Jessica Chastain won Best Actress for her performance in The Eyes of Tammy Faye, based on the documentary of the same name. Chastain helped the Oscars recover from the tension in the room after a tearful Will Smith won Best Actor for King Richard and apologized to the Academy and his co-stars. As Chastain thanked her cast and crew, she channelled the spirit of Tammy Faye by putting her platform to good use and speaking against the rise of anti-LGBTQ legislation in the USA. “For any of you out there who do in fact feel hopeless or alone, you are unconditionally loved for the uniqueness that is you,” she said.

Canadian talents, meanwhile, had a good night thanks to the strong showing for Denis Villeneuve’s Dune. The sci-fi blockbuster was the most awarded film of the night with six Oscar wins, including one for Montreal’s Patrice Vermette for Best Production Design.

Streamers Make History

The big winner of the night was Sîan Heder’s family drama CODA, which scored three Oscars including Best Picture. The win proved historic for the prominence of deaf actors in the film, including Best Supporting Actor winner Troy Kotsur. CODA’s win also marked the first Best Picture winner for a streamer as Apple mounted a stealthy campaign that peaked at just the right moment after most pundits had written it off as a longshot. The win for CODA, moreover, proved that films could launch successfully in a virtual festival environment if they allow both public audiences and press and industry to respond to them. CODA premiered at the all-virtual 2021 edition of Sundance against Summer of Soul on the festival’s opening night. Both films won the Grand Jury Prizes and Audience Awards in the American competitions to kickstart their campaigns.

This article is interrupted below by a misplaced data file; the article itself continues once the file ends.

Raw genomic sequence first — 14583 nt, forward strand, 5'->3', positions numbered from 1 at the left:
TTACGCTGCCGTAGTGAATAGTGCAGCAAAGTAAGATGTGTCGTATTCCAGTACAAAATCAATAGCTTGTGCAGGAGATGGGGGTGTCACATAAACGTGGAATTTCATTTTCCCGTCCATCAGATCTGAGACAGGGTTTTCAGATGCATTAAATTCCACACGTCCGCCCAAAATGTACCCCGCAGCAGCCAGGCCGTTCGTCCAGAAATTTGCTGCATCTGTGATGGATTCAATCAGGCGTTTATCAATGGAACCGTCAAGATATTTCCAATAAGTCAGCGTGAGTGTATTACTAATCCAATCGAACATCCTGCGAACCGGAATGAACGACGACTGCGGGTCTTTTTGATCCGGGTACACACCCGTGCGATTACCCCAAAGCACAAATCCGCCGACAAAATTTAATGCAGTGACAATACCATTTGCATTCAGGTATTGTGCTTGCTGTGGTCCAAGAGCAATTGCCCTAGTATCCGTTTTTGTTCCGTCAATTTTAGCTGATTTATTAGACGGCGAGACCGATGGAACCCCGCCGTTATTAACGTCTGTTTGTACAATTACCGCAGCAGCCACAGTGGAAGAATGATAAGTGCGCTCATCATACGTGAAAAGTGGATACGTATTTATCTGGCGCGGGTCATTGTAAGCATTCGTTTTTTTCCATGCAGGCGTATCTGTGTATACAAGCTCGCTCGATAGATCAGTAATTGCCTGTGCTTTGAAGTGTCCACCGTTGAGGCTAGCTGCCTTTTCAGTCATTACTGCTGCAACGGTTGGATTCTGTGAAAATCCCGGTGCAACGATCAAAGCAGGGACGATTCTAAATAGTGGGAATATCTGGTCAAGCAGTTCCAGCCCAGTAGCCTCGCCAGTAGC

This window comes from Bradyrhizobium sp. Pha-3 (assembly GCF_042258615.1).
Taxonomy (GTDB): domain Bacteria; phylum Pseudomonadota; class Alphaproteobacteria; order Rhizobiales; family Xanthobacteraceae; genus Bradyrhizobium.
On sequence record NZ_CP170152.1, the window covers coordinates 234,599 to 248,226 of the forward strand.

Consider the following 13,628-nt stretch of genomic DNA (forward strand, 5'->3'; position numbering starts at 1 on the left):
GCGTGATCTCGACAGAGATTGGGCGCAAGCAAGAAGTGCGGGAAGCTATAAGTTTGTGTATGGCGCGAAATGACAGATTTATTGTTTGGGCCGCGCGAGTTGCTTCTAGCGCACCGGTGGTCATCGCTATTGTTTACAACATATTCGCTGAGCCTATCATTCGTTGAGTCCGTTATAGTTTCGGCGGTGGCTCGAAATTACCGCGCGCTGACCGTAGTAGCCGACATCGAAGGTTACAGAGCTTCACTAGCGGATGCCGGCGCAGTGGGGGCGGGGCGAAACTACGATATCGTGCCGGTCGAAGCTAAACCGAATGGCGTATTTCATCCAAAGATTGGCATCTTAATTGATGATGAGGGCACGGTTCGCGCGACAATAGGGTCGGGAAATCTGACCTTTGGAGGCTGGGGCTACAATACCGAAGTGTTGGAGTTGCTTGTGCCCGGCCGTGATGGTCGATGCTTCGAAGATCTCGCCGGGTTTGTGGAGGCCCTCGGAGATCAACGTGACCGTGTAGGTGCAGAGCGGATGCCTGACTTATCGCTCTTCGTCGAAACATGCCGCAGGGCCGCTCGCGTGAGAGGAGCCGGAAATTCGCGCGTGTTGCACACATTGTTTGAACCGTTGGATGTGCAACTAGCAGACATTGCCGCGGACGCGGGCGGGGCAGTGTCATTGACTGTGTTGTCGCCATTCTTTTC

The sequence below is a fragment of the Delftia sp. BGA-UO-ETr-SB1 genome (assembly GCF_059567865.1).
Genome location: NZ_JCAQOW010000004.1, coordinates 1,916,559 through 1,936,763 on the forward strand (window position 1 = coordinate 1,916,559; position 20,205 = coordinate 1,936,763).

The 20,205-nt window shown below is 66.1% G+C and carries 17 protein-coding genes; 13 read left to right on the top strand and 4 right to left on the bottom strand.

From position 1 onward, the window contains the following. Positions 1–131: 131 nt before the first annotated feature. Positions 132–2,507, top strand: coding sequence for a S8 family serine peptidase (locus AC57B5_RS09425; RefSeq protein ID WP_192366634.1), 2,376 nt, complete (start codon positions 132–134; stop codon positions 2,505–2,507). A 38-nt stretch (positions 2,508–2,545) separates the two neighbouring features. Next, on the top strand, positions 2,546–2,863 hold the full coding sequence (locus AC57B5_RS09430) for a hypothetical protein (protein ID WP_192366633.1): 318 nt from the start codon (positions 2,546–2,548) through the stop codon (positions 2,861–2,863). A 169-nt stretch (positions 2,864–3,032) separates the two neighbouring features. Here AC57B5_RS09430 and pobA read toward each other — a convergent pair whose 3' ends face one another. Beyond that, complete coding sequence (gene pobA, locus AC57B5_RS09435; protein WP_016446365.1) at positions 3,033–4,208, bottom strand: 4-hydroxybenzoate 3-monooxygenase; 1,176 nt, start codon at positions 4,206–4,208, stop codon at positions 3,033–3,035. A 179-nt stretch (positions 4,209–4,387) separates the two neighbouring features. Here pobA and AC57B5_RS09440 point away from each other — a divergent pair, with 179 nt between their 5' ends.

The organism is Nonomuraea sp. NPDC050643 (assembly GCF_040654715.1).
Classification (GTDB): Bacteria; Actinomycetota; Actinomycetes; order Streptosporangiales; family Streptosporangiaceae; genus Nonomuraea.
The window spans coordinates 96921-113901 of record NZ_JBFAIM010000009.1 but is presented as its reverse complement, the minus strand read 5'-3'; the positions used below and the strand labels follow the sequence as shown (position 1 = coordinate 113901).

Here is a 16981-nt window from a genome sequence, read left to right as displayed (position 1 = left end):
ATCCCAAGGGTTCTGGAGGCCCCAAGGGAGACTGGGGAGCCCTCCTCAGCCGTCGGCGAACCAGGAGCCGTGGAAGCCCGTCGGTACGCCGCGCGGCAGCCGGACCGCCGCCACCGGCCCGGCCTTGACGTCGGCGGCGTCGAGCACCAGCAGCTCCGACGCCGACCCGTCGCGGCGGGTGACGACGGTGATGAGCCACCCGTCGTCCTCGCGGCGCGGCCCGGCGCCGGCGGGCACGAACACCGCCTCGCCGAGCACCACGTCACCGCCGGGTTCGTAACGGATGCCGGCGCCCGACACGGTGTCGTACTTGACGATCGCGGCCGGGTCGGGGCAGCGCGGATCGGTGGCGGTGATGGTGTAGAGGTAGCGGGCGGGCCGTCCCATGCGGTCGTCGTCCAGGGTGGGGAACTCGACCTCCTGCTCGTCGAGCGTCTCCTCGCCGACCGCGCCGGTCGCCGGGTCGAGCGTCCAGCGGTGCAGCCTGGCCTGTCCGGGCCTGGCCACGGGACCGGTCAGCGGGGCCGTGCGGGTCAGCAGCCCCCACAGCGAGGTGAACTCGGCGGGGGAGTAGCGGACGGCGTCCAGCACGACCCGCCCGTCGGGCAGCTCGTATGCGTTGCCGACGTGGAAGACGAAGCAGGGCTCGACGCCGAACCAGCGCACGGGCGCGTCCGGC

It was a bittersweet night for the industry’s other streaming giant, Netflix, whose drama The Power of the Dog netted just one award. It won Best Director for Jane Campion, making her the third woman to take the prize. Her auteurist western was the most nominated film of the evening and a heavy favourite leading into the home stretch.

The 94th Oscars were a historic night and one that will go down in infamy, but nevertheless slapped pretty hard.


Pat Mullen is the publisher of POV Magazine. He holds a Master’s in Film Studies from Carleton University where his research focused on adaptation and Canadian cinema. Pat has also contributed to outlets including The Canadian Encyclopedia, Paste, That Shelf, Sharp, Xtra, and Complex. He is the vice president of the Toronto Film Critics Association and an international voter for the Golden Globe Awards.